Discussion in 'Fine Living, Home, Design & Auto' started by Piobaire, Feb 25, 2010.
PSG- Tweed champ vs deluxe vs super - any thoughts? I would like my next amp purchase to be one of the three...
dammit i want a champ so bad.
They are all tone machines. I love them all.
A Champ is great for overdrive at low volume. It is amazing how many famous guitar solos were recorded with a tweed Champ and a mike. Of the three, it is also the most affordable. You might also consider a tweed Harvard or Princeton. They often came in a slightly larger box which some feel gives a bit more sound or presence. Clapton recorded a lot of famous solos with a Princeton for Cream, if I remember correctly.
The Deluxe and the Super have more muscle for playing live. They also break up with more hormonic overtones favored by the Texas style guitar slingers. It usually comes down to your preference between the sound from 10" speakers (the Super has 2) or 12" speakers (the Deluxe has 1).
Blues harmonica guys always go for the 10" speakers. They feel it gives them more of that "organ" sound/tone.
Which reminds me of a vintage tweed Bandmaster that I had. This rare model has 3 x 10" speakers. They are about as rare as tweed Twins. The harmonica guys all wanted the Bandmaster and I eventually sold it. Keith Richards used one (as one of several amps) live on Stones tours in '89, '93 and '96.
Personally, I like the all-around sound of my tweed Vibrolux. The vibrato is a cool feature to add a bit of depth. You can't beat those blue Jensens for tone, baby!
When considering the purchase of a tweed amp:
-Plug it in, leave it on for a while and twist all the knobs listening for cracks, hums and pops. Dust can be cleaned but what you want to avoid are bad capacitors. Open up the back panel and see if everything is original. Some will look like a kids science experiment. Avoid those. Get a clean one with original wiring. If not, then buy a quality reissue. But don't buy a vintage tweed that has been messed with unless it is clear that it was pro work. (nice clean solder joints, etc.). Also, check the tubes to be sure they are the right ones. You can find that info with a Google search.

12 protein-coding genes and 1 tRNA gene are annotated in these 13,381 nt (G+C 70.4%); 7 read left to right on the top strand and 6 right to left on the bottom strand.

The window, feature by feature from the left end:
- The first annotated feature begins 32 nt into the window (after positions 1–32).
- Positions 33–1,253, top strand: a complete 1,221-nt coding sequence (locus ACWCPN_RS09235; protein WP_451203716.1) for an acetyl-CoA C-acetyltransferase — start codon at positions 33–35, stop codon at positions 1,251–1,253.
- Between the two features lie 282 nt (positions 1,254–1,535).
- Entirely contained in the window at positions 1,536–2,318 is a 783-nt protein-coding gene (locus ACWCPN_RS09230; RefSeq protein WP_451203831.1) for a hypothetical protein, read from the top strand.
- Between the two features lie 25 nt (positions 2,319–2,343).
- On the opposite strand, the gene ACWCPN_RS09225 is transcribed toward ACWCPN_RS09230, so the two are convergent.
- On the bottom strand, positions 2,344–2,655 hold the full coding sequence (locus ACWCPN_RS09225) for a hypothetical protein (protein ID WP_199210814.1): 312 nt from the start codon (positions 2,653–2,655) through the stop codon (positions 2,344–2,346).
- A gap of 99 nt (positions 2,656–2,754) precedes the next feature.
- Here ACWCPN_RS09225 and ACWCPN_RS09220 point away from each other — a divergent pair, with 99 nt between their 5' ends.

this was my grandfather's Princeton amp, we still have it. Serial number dates (assuming I did it correctly) to 1965.
also, popped the neck on the mij tele. Thought it was an '83, it's actually an '85.
I've owned several of the blackface Princeton Reverbs. Great amps. Carlos Santana had them hot rodded when he was starting out by Stars Guitars in SF (which later became Boogie Amps) and that was how he got that amazing tone on his first album "Santana". He was a Boogie user for many, many years.
i played a deluxe reverb reissue a few weeks ago to try it out. man, it sounded like junk compared to my old twin reverb.
I played a real '65 a few months ago and it was noisy as all hell but damn did it break up quick with some P90s. Sounded like rock.
OH YES. NOW I SOUND LIKE GILMOUR.
I amazed by how loud yet noise-free the Hiwatt is. Wow, great design.
I love the sound of Jimmy Page's tone through his Custom Hiwatt's at the Royal Albert Hall show in 1970. Really honky and quacky. I don't understand why he didn't use them after that show.
Gah...that finish on the tele looks great.
theres no comparison at all right?
At my dads work (hes a staff guitar player) they have 4 '65 twins. all original. Just thrown in a closet for use as backup amps in case anyone forgets theirs or if their amps go out. It breaks my heart that i cant sneak one of em home.
VERY nice. will you be playing that at the festival in august?
Doubtful - I'm hoping to borrow something smaller and less heavy. Though I wish I could - such a meaty, cutting tone, it would really work for some SRV-style sounds.
yeah, that tele is a great guitar. Looks and plays great.
$300 of excellence.
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